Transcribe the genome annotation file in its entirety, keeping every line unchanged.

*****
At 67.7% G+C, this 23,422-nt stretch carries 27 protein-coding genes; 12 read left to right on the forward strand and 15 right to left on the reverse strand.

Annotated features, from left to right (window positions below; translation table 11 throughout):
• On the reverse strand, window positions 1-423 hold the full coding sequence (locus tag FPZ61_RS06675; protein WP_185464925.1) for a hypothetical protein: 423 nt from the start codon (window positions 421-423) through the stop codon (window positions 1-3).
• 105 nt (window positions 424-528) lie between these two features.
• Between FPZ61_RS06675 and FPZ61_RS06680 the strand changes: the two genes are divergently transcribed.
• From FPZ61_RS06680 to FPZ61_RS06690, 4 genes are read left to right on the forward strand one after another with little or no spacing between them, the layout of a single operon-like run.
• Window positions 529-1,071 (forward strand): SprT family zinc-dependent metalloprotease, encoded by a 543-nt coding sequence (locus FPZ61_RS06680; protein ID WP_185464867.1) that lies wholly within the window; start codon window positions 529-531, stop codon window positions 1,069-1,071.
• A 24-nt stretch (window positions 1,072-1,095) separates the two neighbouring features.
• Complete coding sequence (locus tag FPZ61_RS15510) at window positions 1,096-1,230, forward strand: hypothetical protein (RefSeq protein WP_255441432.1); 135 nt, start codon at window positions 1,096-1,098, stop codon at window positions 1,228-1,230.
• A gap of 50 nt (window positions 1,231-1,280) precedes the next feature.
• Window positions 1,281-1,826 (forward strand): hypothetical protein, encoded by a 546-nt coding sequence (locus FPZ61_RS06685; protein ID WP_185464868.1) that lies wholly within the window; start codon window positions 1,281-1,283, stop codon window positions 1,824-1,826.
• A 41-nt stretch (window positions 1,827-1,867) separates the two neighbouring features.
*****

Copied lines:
At 67.7% G+C, this 23,422-nt stretch carries 27 protein-coding genes; 12 read left to right on the forward strand and 15 right to left on the reverse strand.

Annotated features, from left to right (window positions below; translation table 11 throughout):
• On the reverse strand, window positions 1-423 hold the full coding sequence (locus tag FPZ61_RS06675; protein WP_185464925.1) for a hypothetical protein: 423 nt from the start codon (window positions 421-423) through the stop codon (window positions 1-3).
• 105 nt (window positions 424-528) lie between these two features.
• Between FPZ61_RS06675 and FPZ61_RS06680 the strand changes: the two genes are divergently transcribed.
• From FPZ61_RS06680 to FPZ61_RS06690, 4 genes are read left to right on the forward strand one after another with little or no spacing between them, the layout of a single operon-like run.
• Window positions 529-1,071 (forward strand): SprT family zinc-dependent metalloprotease, encoded by a 543-nt coding sequence (locus FPZ61_RS06680; protein ID WP_185464867.1) that lies wholly within the window; start codon window positions 529-531, stop codon window positions 1,069-1,071.
• A 24-nt stretch (window positions 1,072-1,095) separates the two neighbouring features.
• Complete coding sequence (locus tag FPZ61_RS15510) at window positions 1,096-1,230, forward strand: hypothetical protein (RefSeq protein WP_255441432.1); 135 nt, start codon at window positions 1,096-1,098, stop codon at window positions 1,228-1,230.
• A gap of 50 nt (window positions 1,231-1,280) precedes the next feature.
• Window positions 1,281-1,826 (forward strand): hypothetical protein, encoded by a 546-nt coding sequence (locus FPZ61_RS06685; protein ID WP_185464868.1) that lies wholly within the window; start codon window positions 1,281-1,283, stop codon window positions 1,824-1,826.
• A 41-nt stretch (window positions 1,827-1,867) separates the two neighbouring features.